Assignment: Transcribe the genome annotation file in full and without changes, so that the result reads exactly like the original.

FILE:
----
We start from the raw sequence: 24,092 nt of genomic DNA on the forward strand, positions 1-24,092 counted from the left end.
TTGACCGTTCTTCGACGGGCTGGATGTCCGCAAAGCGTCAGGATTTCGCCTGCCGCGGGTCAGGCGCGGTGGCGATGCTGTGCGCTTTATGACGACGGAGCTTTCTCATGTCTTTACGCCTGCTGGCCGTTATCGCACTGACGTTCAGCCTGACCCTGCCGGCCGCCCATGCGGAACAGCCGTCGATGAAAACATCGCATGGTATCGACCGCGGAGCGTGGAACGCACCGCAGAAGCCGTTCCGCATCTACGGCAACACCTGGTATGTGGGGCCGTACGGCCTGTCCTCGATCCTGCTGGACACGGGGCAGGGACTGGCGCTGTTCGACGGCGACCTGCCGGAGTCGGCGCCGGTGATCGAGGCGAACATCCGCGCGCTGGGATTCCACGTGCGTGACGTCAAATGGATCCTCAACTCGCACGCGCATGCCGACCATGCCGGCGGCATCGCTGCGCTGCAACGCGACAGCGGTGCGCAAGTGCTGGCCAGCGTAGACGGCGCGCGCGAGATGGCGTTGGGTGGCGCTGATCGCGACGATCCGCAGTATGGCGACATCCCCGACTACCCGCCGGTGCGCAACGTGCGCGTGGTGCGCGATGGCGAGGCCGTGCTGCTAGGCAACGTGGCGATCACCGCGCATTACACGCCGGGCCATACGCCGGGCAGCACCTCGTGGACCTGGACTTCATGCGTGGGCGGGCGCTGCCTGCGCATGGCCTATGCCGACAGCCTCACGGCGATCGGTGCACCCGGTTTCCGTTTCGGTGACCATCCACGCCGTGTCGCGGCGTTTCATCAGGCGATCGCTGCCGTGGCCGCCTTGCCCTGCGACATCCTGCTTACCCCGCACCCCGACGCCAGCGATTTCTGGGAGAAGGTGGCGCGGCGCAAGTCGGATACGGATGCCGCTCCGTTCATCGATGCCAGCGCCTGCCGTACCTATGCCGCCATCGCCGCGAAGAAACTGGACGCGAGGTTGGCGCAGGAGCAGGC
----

We start from the raw sequence: 24,092 nt of genomic DNA on the forward strand, positions 1-24,092 counted from the left end.
TTGACCGTTCTTCGACGGGCTGGATGTCCGCAAAGCGTCAGGATTTCGCCTGCCGCGGGTCAGGCGCGGTGGCGATGCTGTGCGCTTTATGACGACGGAGCTTTCTCATGTCTTTACGCCTGCTGGCCGTTATCGCACTGACGTTCAGCCTGACCCTGCCGGCCGCCCATGCGGAACAGCCGTCGATGAAAACATCGCATGGTATCGACCGCGGAGCGTGGAACGCACCGCAGAAGCCGTTCCGCATCTACGGCAACACCTGGTATGTGGGGCCGTACGGCCTGTCCTCGATCCTGCTGGACACGGGGCAGGGACTGGCGCTGTTCGACGGCGACCTGCCGGAGTCGGCGCCGGTGATCGAGGCGAACATCCGCGCGCTGGGATTCCACGTGCGTGACGTCAAATGGATCCTCAACTCGCACGCGCATGCCGACCATGCCGGCGGCATCGCTGCGCTGCAACGCGACAGCGGTGCGCAAGTGCTGGCCAGCGTAGACGGCGCGCGCGAGATGGCGTTGGGTGGCGCTGATCGCGACGATCCGCAGTATGGCGACATCCCCGACTACCCGCCGGTGCGCAACGTGCGCGTGGTGCGCGATGGCGAGGCCGTGCTGCTAGGCAACGTGGCGATCACCGCGCATTACACGCCGGGCCATACGCCGGGCAGCACCTCGTGGACCTGGACTTCATGCGTGGGCGGGCGCTGCCTGCGCATGGCCTATGCCGACAGCCTCACGGCGATCGGTGCACCCGGTTTCCGTTTCGGTGACCATCCACGCCGTGTCGCGGCGTTTCATCAGGCGATCGCTGCCGTGGCCGCCTTGCCCTGCGACATCCTGCTTACCCCGCACCCCGACGCCAGCGATTTCTGGGAGAAGGTGGCGCGGCGCAAGTCGGATACGGATGCCGCTCCGTTCATCGATGCCAGCGCCTGCCGTACCTATGCCGCCATCGCCGCGAAGAAACTGGACGCGAGGTTGGCGCAGGAGCAGGC